I didn’t like being out in the cold in the winter. But there were many things I did like about growing up on a farm. I could look behind the tractor after I plowed a field and see what I had accomplished. I could look at the milk can and see the milk after I milked the cow. I could see a full barn after I hauled hay all day.
I knew the purpose of plowing the field, milking the cow, and hauling the hay. And I felt a connection to that purpose and a sense of accomplishment. I felt like what I did counted—that I mattered that day.
Contrast that to work in organizational life. It’s so easy to work a day or even a week and often feel like you’re further behind than when you started. That zaps a person’s energy and zeal for the job. The reason is because people need to feel like they’re contributing to some purpose that matters. If we cannot see how we contribute, we don’t feel like we matter. To be optimistic and highly productive, people need a clear vision of a better future and how they impact it meaningfully. Otherwise, they die a slow, painful death in our 21st century organizations.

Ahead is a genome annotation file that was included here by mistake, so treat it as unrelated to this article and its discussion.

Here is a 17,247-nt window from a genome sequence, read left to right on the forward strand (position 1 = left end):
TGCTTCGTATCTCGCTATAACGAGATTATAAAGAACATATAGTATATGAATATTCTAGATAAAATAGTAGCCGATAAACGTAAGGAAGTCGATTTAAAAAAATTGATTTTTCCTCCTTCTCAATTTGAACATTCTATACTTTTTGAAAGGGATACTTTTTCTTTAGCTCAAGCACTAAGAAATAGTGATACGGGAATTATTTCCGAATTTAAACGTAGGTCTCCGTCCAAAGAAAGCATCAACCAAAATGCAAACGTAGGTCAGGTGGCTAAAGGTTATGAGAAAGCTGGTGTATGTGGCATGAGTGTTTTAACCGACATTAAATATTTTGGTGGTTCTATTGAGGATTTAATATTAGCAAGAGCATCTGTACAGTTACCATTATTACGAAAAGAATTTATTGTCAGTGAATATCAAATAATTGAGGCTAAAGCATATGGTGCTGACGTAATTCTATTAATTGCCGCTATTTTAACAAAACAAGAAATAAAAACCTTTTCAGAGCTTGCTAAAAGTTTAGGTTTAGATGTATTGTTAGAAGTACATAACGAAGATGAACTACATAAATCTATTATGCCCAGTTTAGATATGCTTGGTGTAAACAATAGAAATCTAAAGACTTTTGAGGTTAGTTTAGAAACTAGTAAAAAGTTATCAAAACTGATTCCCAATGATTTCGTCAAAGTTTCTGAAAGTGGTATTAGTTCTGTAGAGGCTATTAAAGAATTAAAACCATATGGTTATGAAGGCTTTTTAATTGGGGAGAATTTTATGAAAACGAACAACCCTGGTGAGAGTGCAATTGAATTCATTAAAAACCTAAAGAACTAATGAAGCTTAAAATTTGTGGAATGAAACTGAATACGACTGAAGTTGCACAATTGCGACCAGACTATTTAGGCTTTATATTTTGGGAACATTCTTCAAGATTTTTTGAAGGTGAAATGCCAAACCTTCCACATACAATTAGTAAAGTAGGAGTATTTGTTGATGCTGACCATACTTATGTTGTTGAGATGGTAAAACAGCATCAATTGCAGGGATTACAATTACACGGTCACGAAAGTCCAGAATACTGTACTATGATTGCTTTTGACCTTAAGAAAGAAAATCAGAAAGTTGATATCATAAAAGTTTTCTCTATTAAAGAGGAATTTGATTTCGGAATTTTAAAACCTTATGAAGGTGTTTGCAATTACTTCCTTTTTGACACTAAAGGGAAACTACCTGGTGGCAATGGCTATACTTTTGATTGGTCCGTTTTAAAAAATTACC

Working in an effective organization is like time on the farm. At the end of the day, week or year, you accomplish something, know the purpose for it and feel a strong connection to that purpose. When the individual’s purpose is aligned with the organization’s purpose, there is very high morale and low turnover. Working in a weak organization feels the opposite—no feeling of accomplishment, purpose, or connection to what matters.
For more insightful and meaningful stories from Leon Drennan’s new book, Good King/Bad King, click here.